In some discussion I have heard the view expressed that perhaps since the library is a publicy-funded institution, it might be duty-bound to exercise control over what the public has access to.
Well, to the contrary, I recall that in Canada we have a certain legal document called the Charter of Rights and Freedoms which places limits on government interference with the public's right to freedom of expression, and the right to read.
I think we need to step back and ask ourselves about the role of public libraries in today's society. Traditionally, librarians have served an important role as "information intermediaries". It can be an intimidating experience to walk into a building that is filled with books, magazines, and newspapers on almost every conceivable topic. 'Where can I find a book that will help me understand daily life in ancient Greece?', a young schoolchild might wonder. Where can I learn about pteradactyls? or the Canadian who invented the game of basketball? or instructions for building fancy kites I could enter in the Burlington kite festival? Librarians know the answers to these questions.
With the Internet, and with more and more information and communication occurring online, the need for skilled librarians is greater than ever, to act as intermediaries in assisting the rest of us to use sophisticated search engines and to navigate through the hundreds of millions of web pages in a way that we manage to find what interests us.
Public libraries will also play an important role in achieving the goal of "universal access". Not everyone in Burlington has the several thousand dollars it costs to have the latest computer technology in their home, and even if they do, they may not yet have enough experience with computers to be able to use a computer effectively. None of us wants a society divided into information haves and have-nots. Through this library, everyone in Burlington can access the Internet, and it is important that this access not be limited by some arbitrary criteria about what some people might find offensive. We shouldn't treat our neighbours who access the Internet through the library as second-class citizens.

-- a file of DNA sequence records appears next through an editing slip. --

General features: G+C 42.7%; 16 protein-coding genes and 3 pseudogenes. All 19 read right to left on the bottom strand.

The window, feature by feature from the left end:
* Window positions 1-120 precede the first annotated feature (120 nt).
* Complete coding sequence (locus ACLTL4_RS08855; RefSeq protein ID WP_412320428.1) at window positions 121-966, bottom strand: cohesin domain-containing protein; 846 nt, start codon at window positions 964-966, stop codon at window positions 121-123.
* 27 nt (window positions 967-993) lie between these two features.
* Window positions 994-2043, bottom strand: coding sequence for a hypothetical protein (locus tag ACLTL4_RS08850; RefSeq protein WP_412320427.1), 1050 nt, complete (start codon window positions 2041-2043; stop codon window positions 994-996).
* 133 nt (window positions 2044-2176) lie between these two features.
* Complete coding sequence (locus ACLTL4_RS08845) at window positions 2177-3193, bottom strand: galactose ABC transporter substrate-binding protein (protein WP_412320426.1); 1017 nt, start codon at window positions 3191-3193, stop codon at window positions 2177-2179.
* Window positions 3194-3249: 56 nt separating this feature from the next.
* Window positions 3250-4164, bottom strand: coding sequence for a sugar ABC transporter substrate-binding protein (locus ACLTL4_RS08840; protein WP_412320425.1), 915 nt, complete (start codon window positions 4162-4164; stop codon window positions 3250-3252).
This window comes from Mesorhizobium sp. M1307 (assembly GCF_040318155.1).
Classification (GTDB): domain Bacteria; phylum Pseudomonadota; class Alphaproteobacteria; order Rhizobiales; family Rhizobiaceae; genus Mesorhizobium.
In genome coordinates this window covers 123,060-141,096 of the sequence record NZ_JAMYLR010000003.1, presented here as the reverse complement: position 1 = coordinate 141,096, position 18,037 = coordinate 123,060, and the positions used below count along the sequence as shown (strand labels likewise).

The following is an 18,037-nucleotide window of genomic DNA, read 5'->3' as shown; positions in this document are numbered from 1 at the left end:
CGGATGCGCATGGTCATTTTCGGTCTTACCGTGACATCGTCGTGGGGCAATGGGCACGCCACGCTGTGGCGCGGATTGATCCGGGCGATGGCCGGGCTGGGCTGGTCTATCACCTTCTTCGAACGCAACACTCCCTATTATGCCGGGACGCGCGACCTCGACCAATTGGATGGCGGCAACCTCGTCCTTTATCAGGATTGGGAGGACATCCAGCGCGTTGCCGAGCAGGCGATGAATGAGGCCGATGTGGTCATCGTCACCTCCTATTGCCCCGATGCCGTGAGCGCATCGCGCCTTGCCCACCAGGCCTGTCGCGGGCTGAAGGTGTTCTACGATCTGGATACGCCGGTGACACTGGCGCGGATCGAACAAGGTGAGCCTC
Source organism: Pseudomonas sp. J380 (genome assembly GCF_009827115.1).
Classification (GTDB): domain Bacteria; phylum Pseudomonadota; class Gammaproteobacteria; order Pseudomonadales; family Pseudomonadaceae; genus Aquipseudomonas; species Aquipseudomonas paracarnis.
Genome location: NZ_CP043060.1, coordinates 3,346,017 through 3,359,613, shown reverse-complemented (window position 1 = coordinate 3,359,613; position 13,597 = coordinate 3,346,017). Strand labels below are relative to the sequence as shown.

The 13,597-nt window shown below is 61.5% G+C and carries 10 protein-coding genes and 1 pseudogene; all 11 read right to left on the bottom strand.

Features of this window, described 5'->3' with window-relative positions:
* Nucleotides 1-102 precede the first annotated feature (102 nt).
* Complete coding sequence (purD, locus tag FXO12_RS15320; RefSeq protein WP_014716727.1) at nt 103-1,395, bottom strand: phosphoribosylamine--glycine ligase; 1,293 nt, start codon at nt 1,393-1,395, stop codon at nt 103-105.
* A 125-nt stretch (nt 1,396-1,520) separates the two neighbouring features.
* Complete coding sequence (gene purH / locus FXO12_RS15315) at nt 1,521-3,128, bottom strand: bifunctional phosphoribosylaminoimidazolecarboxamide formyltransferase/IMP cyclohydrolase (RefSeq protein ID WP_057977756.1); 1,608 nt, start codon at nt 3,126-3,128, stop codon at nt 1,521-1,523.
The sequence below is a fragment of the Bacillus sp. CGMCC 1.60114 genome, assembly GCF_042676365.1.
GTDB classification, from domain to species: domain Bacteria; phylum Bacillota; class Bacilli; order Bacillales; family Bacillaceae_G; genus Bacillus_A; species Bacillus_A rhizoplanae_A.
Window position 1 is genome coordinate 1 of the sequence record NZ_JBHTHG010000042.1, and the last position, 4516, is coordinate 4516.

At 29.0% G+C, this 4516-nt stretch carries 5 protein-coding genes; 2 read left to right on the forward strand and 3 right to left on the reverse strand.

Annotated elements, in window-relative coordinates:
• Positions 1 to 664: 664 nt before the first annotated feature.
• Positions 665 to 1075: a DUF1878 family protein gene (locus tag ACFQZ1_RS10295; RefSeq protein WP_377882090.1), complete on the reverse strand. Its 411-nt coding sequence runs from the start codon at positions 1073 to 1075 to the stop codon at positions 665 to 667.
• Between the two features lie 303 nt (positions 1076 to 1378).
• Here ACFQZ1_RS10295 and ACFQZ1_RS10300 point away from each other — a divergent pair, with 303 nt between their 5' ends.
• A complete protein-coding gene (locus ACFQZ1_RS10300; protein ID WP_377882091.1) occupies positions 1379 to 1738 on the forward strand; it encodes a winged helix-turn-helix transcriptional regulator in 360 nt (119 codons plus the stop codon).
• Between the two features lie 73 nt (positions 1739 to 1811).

Now, nobody here is going to dispute the need to protect children, and I certainly don't think anyone here wishes to interfere with the right of parents to determine what is appropriate for their own young children. However, when we speak of controlling access to the Internet, we're really talking about the possibility of controlling what *other* people's children can see. Furthermore, since we're apparently concerned about what young children might inadvertently catch a glimpse of on a computer screen, we need to realize that we're really talking about controlling content on the Internet even for adults. If we dumb-down the Net to a level that is appropriate for five-year-olds, we will no longer have an "Information Superhigway"; instead, we'll have a digital Sesame street. That's not the solution.
I think we should recognize that librarians have for a very long time been perfectly capable of striking an appropriate balance between providing access to a very broad spectrum of materials, and yet respecting the concerns of parents. After all, how different is it *really*, if someone catches a glimpse of scantilly clad women in the latest "swimsuit edition" of Sports Illustrated magazine, or looks over my shoulder when I am reading *this* very large book filled with pictures of nude and erotic sculptures by Rodin?
I'm not trying to dismiss the concern, I'm only observing that our skilled librarians have already developed, and will continue to refine, practical ways of addressing these concerns, without resorting to censorship.
I thank you for the opportunity to speak to you this evening. I have a copy of my speaking notes and other related material about libraries and Electronic Frontier Canada for anyone who is interested.